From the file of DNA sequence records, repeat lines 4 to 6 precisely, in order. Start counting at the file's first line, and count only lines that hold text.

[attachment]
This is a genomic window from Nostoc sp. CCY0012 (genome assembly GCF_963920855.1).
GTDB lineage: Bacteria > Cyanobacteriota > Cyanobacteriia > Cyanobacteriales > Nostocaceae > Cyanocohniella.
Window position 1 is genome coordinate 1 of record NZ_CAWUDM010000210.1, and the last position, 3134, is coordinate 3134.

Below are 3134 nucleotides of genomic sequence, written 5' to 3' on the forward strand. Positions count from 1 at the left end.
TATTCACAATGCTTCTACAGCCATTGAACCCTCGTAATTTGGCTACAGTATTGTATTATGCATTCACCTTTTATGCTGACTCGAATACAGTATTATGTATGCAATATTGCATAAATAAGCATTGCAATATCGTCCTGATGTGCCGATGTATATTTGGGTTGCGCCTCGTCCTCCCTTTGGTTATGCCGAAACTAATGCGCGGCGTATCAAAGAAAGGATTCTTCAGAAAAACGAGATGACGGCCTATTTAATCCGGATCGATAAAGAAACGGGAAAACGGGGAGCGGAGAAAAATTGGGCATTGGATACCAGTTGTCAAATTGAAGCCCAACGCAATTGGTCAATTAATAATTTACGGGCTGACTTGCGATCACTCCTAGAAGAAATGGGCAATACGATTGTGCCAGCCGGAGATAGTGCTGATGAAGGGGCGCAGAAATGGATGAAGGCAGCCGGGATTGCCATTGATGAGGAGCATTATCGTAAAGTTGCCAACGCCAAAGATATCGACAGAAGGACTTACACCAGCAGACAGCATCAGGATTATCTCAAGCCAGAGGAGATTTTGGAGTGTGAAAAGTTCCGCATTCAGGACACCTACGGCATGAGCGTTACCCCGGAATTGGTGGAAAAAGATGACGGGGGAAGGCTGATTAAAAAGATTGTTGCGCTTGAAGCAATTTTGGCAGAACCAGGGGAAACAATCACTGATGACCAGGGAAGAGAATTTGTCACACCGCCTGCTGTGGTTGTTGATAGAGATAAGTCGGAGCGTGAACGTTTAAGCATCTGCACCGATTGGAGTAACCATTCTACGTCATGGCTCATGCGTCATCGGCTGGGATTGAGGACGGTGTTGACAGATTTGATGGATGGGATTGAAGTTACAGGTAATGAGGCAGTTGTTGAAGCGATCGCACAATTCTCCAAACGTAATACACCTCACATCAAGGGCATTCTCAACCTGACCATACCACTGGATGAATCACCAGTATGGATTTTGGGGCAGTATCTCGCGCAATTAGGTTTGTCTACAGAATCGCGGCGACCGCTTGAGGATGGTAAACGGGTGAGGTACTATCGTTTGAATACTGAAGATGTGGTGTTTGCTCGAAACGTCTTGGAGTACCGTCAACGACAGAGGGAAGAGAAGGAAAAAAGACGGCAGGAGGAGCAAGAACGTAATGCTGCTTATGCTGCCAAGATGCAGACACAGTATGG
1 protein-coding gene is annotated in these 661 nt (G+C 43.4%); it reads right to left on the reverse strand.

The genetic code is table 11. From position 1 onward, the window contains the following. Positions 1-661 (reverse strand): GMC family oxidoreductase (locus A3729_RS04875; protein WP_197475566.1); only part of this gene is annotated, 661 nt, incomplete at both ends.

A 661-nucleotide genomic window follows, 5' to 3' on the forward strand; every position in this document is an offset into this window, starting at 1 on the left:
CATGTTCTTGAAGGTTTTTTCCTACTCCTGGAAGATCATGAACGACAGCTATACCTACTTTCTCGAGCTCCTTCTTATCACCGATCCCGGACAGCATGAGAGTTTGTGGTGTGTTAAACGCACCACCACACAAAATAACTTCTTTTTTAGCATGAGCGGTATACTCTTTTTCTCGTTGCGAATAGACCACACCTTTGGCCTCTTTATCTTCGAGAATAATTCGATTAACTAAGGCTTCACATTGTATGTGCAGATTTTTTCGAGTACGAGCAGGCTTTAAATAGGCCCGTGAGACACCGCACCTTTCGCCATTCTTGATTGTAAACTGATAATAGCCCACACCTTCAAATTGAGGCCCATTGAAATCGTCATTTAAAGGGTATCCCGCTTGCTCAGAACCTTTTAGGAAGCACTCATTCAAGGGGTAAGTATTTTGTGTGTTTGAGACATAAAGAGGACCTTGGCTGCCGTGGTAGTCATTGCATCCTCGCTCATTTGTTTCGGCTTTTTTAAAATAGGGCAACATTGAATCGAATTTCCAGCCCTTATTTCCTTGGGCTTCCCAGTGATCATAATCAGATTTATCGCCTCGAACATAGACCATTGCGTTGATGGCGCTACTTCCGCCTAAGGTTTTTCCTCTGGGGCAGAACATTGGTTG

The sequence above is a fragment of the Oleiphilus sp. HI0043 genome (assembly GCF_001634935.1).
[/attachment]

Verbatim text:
Below are 3134 nucleotides of genomic sequence, written 5' to 3' on the forward strand. Positions count from 1 at the left end.
TATTCACAATGCTTCTACAGCCATTGAACCCTCGTAATTTGGCTACAGTATTGTATTATGCATTCACCTTTTATGCTGACTCGAATACAGTATTATGTATGCAATATTGCATAAATAAGCATTGCAATATCGTCCTGATGTGCCGATGTATATTTGGGTTGCGCCTCGTCCTCCCTTTGGTTATGCCGAAACTAATGCGCGGCGTATCAAAGAAAGGATTCTTCAGAAAAACGAGATGACGGCCTATTTAATCCGGATCGATAAAGAAACGGGAAAACGGGGAGCGGAGAAAAATTGGGCATTGGATACCAGTTGTCAAATTGAAGCCCAACGCAATTGGTCAATTAATAATTTACGGGCTGACTTGCGATCACTCCTAGAAGAAATGGGCAATACGATTGTGCCAGCCGGAGATAGTGCTGATGAAGGGGCGCAGAAATGGATGAAGGCAGCCGGGATTGCCATTGATGAGGAGCATTATCGTAAAGTTGCCAACGCCAAAGATATCGACAGAAGGACTTACACCAGCAGACAGCATCAGGATTATCTCAAGCCAGAGGAGATTTTGGAGTGTGAAAAGTTCCGCATTCAGGACACCTACGGCATGAGCGTTACCCCGGAATTGGTGGAAAAAGATGACGGGGGAAGGCTGATTAAAAAGATTGTTGCGCTTGAAGCAATTTTGGCAGAACCAGGGGAAACAATCACTGATGACCAGGGAAGAGAATTTGTCACACCGCCTGCTGTGGTTGTTGATAGAGATAAGTCGGAGCGTGAACGTTTAAGCATCTGCACCGATTGGAGTAACCATTCTACGTCATGGCTCATGCGTCATCGGCTGGGATTGAGGACGGTGTTGACAGATTTGATGGATGGGATTGAAGTTACAGGTAATGAGGCAGTTGTTGAAGCGATCGCACAATTCTCCAAACGTAATACACCTCACATCAAGGGCATTCTCAACCTGACCATACCACTGGATGAATCACCAGTATGGATTTTGGGGCAGTATCTCGCGCAATTAGGTTTGTCTACAGAATCGCGGCGACCGCTTGAGGATGGTAAACGGGTGAGGTACTATCGTTTGAATACTGAAGATGTGGTGTTTGCTCGAAACGTCTTGGAGTACCGTCAACGACAGAGGGAAGAGAAGGAAAAAAGACGGCAGGAGGAGCAAGAACGTAATGCTGCTTATGCTGCCAAGATGCAGACACAGTATGG
1 protein-coding gene is annotated in these 661 nt (G+C 43.4%); it reads right to left on the reverse strand.